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Recurring bolier and hot water problems

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391 views 1 replies latest reply: 06 November 2015
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Tenant

Hi,

So I have recently moved into a block of flats. During my 2 months here I have had a loss of hot water of no less than 6 times sometimes upto 2 days at a time.

The block of flats is provided hot water by a centrally managed system and so we don’t have an individual boiler. So ultimately when the hot water and heating fails the whole block is without hot water.

The flats within the block are owned partly by corporate landlords and individuals. Mine is an individual.

Each time I have contacted the agent but she has been of little help (although to be fair to her there is little she can do other than provide me with a day she hopes the water will be back up).

My question is, what are my options? Although the managment company are quick to respond (within a day) this is a recurring problem and causes so much inconvenience, especially out of hours when there is no one to contact as there is no working emergency number.

What can I realistically do?

Any help would be great.

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Administrator

Hi Ali

This is a really problematic issue for so many people. Your tenancy agreement will no doubt oblige the landlord to maintain the supply of hot water and heating so, technically (although I’m not a lawyer), the landlord is in breach of contract every time it happens. So, theoretically you could sue under the contract but that would probably mean you’d have to move and I’m not sure whether you’d get much in terms of compensation. It sounds like the entire system needs to be replaced – would it be worth calling in the council? If you speak to the environmental health department they might be able to compel the landlords to do something, especially if there’s any kind of risk (which there must be from such a faulty system). Alternatively, you could club together with all the other tenants and take group action. The first step would probably be to put something in writing setting out how regularly the contract is being breached and the potential inconvenience/loss for all the tenants in the block. If you want legal help, Shelter might be able to advise, or a law centre or Citizens Advice.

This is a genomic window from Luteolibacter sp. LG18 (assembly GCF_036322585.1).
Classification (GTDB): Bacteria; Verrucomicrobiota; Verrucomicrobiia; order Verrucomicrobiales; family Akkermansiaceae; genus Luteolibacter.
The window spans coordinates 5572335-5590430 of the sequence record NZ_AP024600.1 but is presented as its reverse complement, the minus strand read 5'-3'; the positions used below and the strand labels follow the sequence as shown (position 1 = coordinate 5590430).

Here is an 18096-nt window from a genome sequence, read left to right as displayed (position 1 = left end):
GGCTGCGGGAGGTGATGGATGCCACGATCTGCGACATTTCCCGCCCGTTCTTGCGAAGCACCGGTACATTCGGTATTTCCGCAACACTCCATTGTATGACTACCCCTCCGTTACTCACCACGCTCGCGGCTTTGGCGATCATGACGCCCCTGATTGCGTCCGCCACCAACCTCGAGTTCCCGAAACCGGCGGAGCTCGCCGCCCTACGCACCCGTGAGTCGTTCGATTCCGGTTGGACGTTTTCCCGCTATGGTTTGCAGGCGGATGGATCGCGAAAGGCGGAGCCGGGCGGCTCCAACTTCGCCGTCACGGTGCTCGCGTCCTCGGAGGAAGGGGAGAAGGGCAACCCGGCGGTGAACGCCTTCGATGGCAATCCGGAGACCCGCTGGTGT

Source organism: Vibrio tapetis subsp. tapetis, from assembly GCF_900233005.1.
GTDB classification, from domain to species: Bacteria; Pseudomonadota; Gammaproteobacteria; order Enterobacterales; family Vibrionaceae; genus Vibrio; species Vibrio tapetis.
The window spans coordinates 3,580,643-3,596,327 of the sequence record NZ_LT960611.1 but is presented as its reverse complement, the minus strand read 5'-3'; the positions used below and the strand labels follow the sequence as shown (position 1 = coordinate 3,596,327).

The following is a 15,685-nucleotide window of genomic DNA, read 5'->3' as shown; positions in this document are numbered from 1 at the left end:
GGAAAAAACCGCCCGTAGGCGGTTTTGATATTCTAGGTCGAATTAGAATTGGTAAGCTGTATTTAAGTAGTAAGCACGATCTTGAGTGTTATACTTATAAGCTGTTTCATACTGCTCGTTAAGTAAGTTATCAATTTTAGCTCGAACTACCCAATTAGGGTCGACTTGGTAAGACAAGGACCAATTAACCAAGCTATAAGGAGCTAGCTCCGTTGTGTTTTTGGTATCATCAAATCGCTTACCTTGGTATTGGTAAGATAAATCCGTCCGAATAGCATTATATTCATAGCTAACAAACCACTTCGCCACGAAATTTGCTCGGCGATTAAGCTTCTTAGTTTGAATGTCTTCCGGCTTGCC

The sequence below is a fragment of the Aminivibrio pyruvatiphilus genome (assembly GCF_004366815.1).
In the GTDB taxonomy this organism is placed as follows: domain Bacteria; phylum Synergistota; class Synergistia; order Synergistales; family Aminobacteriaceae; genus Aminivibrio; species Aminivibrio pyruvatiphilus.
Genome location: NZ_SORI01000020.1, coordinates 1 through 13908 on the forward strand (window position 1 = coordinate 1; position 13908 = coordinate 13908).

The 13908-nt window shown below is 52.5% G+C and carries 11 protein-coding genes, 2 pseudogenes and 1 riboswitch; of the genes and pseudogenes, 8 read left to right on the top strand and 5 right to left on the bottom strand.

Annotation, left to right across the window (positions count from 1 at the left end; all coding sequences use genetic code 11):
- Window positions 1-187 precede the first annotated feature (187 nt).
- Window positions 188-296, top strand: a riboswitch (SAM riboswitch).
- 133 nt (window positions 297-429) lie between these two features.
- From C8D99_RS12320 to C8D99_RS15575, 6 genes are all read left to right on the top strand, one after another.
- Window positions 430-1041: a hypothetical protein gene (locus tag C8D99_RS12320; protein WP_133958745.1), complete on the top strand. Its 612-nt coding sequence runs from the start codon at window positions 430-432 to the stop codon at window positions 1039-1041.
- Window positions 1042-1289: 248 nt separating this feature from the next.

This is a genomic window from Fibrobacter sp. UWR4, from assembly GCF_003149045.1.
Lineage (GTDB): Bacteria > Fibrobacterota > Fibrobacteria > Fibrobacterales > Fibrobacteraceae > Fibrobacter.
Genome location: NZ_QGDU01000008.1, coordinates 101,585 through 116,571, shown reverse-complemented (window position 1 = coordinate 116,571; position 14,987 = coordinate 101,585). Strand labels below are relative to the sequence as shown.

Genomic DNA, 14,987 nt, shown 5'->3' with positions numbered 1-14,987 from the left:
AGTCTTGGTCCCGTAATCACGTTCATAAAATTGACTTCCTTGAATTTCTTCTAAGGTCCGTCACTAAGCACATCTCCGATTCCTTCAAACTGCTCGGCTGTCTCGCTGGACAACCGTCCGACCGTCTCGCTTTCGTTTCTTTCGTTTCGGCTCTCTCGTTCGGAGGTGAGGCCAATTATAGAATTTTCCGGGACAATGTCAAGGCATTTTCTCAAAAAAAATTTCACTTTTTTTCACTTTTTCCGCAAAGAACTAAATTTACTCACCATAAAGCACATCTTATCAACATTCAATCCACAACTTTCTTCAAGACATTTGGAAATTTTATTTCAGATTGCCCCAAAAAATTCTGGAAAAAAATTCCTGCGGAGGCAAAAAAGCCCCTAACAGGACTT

It’s worth bearing in mind that a new law came into force on 1 October, which means that a landlord cannot evict you using section 21 if you’ve complained about repairs that are not done. This stops landlords from retaliating against tenants who have to repeatedly complain on these sorts of issues by getting rid of them. 

Hope that helps.

Alex

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